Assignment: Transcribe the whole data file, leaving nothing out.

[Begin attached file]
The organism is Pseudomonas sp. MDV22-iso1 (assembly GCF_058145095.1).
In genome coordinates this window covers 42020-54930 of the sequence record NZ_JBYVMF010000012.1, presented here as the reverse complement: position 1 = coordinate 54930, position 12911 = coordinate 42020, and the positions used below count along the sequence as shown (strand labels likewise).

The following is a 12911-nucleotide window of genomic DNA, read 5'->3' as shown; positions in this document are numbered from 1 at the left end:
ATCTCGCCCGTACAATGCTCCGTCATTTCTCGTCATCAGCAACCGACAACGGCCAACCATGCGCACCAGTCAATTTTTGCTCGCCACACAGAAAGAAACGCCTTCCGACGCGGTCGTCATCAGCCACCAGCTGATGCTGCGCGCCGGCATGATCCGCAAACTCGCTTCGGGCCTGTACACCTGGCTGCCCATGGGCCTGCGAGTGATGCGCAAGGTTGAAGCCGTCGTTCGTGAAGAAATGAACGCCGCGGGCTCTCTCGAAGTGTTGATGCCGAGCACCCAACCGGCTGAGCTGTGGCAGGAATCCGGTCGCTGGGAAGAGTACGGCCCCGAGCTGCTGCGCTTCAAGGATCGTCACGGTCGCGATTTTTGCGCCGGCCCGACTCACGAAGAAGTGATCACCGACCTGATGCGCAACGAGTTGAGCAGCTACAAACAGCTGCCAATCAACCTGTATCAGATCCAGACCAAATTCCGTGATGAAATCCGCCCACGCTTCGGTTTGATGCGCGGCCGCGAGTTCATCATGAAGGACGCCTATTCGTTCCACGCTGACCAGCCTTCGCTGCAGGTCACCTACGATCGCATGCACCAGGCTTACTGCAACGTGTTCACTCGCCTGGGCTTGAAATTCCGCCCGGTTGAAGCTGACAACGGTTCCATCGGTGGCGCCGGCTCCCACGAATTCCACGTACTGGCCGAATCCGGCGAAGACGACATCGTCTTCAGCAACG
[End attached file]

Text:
The organism is Pseudomonas sp. MDV22-iso1 (assembly GCF_058145095.1).
In genome coordinates this window covers 42020-54930 of the sequence record NZ_JBYVMF010000012.1, presented here as the reverse complement: position 1 = coordinate 54930, position 12911 = coordinate 42020, and the positions used below count along the sequence as shown (strand labels likewise).

The following is a 12911-nucleotide window of genomic DNA, read 5'->3' as shown; positions in this document are numbered from 1 at the left end:
ATCTCGCCCGTACAATGCTCCGTCATTTCTCGTCATCAGCAACCGACAACGGCCAACCATGCGCACCAGTCAATTTTTGCTCGCCACACAGAAAGAAACGCCTTCCGACGCGGTCGTCATCAGCCACCAGCTGATGCTGCGCGCCGGCATGATCCGCAAACTCGCTTCGGGCCTGTACACCTGGCTGCCCATGGGCCTGCGAGTGATGCGCAAGGTTGAAGCCGTCGTTCGTGAAGAAATGAACGCCGCGGGCTCTCTCGAAGTGTTGATGCCGAGCACCCAACCGGCTGAGCTGTGGCAGGAATCCGGTCGCTGGGAAGAGTACGGCCCCGAGCTGCTGCGCTTCAAGGATCGTCACGGTCGCGATTTTTGCGCCGGCCCGACTCACGAAGAAGTGATCACCGACCTGATGCGCAACGAGTTGAGCAGCTACAAACAGCTGCCAATCAACCTGTATCAGATCCAGACCAAATTCCGTGATGAAATCCGCCCACGCTTCGGTTTGATGCGCGGCCGCGAGTTCATCATGAAGGACGCCTATTCGTTCCACGCTGACCAGCCTTCGCTGCAGGTCACCTACGATCGCATGCACCAGGCTTACTGCAACGTGTTCACTCGCCTGGGCTTGAAATTCCGCCCGGTTGAAGCTGACAACGGTTCCATCGGTGGCGCCGGCTCCCACGAATTCCACGTACTGGCCGAATCCGGCGAAGACGACATCGTCTTCAGCAACG